ID Comms' Media Snack videos give ad industry something to chew on

ID Comms' David Indo and Tom Denford started a weekly YouTube video show two years ago because prospective clients "didn't really respond to outbound marketing or cold-calling".

ID Comms' Media Snack videos give ad industry something to chew on

One hundred episodes later, their Media Snack video has become a regular fix for a small but loyal audience of media folk.

There is a simple formula: Indo and Denford chew the fat for 10 or 15 minutes – "just the time it takes eat a sandwich" – on a hot topic of the week.

They often tackle tricky subjects such as the lack of transparency in the media supply chain and the pressure on agencies’ business models.

"We know we’ve stirred WPP’s lawyers on occasion," Denford says.

Industry insiders listen to what Indo, the chief executive of ID Comms, and Denford, the chief strategy officer, say because their consultancy manages some of the biggest agency reviews in media.

Sky, Britain’s biggest advertiser, is using the firm for its £400 million European review. Deutsche Telekom, Barclays, Ikea and British Gas are among the other brands that have used ID Comms for pitches in the last 12 to 18 months.

In the case of Deutsche Telekom, ID Comms has helped the brand to make radical changes by taking some of its media capabilities in-house and splitting roles between a number of agencies – a big shift when many advertisers have spent the last decade consolidating their media planning and buying.

Indo says: "Brands are taking greater control of their media and more responsibility." That means a "fragmentation of scope" for agencies, according to Denford.

Blokey banter

The ID Comms pair claim they have managed over $10bn worth of media reviews since they quit Carat together in 2009 to launch their business.

The two co-founders "complement each other" as they have "different but overlapping backgrounds", according to Brian Wieser, the top US advertising analyst at Pivotal Research Group.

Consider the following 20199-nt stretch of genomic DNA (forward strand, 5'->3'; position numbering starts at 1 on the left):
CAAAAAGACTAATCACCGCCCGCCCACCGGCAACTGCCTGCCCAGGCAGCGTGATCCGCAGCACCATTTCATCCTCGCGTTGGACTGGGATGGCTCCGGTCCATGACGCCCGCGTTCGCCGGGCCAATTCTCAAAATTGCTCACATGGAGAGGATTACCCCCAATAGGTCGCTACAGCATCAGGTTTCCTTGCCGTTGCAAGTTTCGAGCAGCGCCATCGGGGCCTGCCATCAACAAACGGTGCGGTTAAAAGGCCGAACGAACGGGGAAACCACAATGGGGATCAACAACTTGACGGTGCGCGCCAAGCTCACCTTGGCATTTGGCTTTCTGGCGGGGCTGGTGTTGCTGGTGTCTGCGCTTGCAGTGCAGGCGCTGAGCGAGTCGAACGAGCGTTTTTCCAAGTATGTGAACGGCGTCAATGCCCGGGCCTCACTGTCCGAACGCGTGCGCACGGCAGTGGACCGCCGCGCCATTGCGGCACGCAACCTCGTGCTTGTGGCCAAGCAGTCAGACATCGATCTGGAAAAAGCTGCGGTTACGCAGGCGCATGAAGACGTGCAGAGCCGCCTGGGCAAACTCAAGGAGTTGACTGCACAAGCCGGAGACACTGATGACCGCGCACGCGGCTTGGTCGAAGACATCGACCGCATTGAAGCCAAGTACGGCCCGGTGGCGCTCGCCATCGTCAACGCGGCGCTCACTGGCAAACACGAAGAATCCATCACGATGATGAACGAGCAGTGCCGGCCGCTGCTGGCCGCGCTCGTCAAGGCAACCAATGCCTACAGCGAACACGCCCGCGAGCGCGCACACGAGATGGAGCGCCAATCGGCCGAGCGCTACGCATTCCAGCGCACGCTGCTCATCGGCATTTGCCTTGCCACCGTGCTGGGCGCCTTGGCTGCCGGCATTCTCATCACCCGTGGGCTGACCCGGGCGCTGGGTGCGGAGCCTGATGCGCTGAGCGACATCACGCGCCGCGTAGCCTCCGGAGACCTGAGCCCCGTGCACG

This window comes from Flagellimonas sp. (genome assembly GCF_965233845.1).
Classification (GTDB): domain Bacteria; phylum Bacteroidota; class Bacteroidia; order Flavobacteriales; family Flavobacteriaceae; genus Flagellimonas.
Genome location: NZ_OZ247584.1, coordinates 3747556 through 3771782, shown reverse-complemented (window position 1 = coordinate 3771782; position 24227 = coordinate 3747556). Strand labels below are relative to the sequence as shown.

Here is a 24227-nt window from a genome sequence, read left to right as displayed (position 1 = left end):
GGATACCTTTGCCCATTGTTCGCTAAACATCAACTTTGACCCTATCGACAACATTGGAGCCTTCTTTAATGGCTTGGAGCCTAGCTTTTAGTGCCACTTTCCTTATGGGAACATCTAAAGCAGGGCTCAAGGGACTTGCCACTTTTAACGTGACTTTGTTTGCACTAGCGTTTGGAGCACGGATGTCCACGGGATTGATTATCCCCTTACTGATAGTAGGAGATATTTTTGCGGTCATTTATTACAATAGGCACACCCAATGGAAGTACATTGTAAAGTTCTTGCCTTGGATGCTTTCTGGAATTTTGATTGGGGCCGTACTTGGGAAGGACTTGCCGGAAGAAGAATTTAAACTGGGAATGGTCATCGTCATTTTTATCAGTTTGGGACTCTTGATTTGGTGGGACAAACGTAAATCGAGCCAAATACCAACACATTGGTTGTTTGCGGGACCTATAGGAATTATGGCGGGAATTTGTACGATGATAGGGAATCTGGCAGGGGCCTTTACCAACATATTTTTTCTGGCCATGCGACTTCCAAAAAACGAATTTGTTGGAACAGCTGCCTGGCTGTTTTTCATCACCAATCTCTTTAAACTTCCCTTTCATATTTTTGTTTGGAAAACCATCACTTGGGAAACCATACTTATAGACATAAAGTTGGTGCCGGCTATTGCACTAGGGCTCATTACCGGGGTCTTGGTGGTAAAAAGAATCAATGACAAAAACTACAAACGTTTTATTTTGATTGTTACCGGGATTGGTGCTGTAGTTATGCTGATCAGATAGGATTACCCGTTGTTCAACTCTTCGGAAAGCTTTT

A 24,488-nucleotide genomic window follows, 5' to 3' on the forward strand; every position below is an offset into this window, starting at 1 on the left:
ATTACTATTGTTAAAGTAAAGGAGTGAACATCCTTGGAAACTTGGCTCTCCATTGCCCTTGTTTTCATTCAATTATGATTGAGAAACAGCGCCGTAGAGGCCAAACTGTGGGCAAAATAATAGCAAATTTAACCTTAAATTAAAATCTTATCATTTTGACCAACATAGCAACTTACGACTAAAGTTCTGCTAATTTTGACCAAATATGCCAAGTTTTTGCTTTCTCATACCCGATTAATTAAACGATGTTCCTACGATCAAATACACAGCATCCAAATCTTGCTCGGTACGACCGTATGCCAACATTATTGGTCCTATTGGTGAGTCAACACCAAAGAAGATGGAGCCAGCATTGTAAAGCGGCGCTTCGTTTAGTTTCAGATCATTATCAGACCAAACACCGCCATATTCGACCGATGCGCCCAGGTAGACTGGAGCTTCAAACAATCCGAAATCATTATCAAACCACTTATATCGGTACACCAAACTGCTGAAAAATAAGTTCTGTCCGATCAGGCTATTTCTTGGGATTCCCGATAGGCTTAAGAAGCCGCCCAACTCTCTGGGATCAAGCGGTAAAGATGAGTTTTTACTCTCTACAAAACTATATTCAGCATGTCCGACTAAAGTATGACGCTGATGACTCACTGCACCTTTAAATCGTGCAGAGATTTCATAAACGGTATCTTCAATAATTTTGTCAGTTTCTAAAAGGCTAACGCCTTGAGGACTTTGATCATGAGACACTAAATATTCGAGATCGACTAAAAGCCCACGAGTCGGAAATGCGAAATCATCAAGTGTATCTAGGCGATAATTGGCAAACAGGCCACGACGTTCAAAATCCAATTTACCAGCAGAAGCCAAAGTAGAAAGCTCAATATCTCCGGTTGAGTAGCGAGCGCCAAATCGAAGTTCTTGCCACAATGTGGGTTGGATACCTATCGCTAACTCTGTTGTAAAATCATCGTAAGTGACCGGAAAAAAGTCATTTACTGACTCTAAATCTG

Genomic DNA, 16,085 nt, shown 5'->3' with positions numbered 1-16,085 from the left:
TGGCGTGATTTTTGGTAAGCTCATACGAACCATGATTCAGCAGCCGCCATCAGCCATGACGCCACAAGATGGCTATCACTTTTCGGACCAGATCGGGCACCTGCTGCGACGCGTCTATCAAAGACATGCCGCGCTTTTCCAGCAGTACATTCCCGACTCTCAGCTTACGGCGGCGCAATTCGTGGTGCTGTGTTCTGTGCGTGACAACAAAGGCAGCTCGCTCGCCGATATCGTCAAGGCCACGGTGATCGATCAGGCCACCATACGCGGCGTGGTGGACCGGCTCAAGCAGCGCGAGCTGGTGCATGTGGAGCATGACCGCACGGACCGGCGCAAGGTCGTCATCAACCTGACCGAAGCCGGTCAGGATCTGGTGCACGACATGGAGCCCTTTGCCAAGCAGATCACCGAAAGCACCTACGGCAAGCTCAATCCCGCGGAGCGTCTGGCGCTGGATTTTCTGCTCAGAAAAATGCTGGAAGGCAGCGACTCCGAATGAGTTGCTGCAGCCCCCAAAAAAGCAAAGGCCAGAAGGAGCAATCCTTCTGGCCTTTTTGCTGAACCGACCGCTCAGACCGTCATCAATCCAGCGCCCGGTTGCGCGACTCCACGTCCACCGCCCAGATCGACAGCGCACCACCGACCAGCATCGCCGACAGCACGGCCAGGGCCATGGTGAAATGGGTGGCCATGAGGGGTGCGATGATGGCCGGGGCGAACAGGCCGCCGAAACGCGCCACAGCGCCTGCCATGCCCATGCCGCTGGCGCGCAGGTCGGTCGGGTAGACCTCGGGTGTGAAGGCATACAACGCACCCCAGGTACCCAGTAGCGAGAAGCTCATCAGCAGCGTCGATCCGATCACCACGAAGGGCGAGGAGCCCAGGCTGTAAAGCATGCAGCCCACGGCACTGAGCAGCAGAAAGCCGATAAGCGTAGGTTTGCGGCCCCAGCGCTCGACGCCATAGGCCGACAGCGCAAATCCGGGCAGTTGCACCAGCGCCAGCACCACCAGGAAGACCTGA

Denford, 42, grew up in Hackney, east London, and is the more eager and intense of the pair. Indo, 47, is from Blackpool and has a smoother, more laidback approach.

They got the idea for Media Snack from watching US internet entrepreneur Gary Vaynerchuk’s AskGaryVee videos.

Indo and Denford mix serious analysis with blokey banter on their videos and there are usually a couple of off-cuts that show the pair larking around.

They ended their 100th episode by inhaling from helium balloons and talking in squeaky voices.

Media Snack doesn’t get a huge number of views – some videos have been watched fewer than 1,000 times – but they have an influential audience of marketing, media and procurement specialists.

"It has enabled us to have good conversations with clients," Indo says.

When Indo and Denford are deciding what topic to discuss, "we always ask: ‘What does this mean for marketers? What does this mean for clients?’"

They seek controversy, of course, as it’s a way to get new business which isn’t always fair or balanced in my viewLindsay Pattison, group chief transformation officer at WPP

They use the videos as a marketing tool but it is evident from the on-screen "bromance" that they like making Media Snack.

Denford says: "It’s really become a platform to share our passion and interest in media."

They begin researching each episode on a Monday, record it on a Thursday and post the edited version on a Friday.

It is "quite difficult" to keep doing it each week but they have built a studio in their new office in Spitalfields in east London to make filming easier.

The pair like to provoke a debate – for example, using one episode to speculate about whether Accenture might buy Publicis Groupe.

Indo says: "I’m still astonished how few people in our sector have a point of view or they don’t share it openly [on big industry topics]."